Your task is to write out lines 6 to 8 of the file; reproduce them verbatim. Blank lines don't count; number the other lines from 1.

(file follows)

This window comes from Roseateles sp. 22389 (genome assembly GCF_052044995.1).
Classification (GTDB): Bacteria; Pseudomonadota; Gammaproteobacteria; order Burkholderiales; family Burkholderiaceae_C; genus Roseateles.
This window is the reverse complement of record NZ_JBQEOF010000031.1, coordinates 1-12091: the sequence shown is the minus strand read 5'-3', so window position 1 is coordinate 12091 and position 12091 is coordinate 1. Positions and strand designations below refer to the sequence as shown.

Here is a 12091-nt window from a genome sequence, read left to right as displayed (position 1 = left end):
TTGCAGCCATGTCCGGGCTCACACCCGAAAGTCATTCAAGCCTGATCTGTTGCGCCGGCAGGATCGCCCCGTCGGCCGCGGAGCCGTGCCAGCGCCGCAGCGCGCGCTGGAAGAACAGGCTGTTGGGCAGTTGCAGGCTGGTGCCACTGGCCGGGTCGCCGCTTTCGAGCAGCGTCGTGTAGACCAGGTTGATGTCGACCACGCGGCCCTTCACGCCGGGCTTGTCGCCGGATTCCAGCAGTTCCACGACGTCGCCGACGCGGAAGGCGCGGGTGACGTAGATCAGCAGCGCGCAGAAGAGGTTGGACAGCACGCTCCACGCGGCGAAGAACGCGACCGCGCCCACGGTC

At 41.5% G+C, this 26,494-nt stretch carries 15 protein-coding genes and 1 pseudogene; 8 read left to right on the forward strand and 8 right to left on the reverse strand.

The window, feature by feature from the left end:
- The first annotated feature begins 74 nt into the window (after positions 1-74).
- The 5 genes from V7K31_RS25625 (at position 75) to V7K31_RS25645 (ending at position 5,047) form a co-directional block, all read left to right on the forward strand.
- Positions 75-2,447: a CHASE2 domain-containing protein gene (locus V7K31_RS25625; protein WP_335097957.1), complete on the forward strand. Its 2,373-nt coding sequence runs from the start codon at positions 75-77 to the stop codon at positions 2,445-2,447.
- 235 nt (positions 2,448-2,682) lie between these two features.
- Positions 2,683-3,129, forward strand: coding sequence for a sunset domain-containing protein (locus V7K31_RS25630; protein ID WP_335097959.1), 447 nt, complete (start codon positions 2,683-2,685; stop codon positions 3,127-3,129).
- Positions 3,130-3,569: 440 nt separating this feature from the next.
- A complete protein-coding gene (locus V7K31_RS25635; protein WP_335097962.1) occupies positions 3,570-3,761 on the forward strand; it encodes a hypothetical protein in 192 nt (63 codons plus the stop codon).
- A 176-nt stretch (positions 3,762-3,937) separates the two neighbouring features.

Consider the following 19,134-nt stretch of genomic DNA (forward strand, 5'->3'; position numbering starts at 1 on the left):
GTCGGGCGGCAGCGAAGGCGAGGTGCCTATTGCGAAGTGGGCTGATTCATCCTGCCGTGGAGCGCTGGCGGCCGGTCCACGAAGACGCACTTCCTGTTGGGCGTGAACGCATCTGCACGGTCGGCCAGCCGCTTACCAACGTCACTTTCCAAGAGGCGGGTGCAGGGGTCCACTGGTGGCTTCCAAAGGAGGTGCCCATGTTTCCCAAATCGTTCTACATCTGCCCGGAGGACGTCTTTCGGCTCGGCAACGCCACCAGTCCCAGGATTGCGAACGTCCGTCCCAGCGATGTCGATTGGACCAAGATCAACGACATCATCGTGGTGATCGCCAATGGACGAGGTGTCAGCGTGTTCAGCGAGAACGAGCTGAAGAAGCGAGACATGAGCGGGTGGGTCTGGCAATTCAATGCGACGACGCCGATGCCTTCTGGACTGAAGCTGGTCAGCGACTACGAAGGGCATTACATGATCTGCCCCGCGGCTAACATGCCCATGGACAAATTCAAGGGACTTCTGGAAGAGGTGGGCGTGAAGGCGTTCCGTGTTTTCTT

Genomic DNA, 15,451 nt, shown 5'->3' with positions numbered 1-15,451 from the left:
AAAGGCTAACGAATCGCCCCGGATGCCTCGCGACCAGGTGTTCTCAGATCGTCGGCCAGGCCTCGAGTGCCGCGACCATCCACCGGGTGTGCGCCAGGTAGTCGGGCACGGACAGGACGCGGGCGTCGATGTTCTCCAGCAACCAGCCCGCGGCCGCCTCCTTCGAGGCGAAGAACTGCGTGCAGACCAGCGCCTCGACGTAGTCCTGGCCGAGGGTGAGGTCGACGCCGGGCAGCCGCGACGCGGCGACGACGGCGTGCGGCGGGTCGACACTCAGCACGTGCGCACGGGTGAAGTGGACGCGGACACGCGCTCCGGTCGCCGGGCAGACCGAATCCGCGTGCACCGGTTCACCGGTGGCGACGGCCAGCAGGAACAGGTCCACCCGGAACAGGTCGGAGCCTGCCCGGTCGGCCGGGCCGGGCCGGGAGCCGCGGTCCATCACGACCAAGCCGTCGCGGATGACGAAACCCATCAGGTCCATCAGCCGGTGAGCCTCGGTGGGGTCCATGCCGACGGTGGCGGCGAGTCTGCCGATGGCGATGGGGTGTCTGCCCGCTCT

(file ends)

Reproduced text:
At 41.5% G+C, this 26,494-nt stretch carries 15 protein-coding genes and 1 pseudogene; 8 read left to right on the forward strand and 8 right to left on the reverse strand.

The window, feature by feature from the left end:
- The first annotated feature begins 74 nt into the window (after positions 1-74).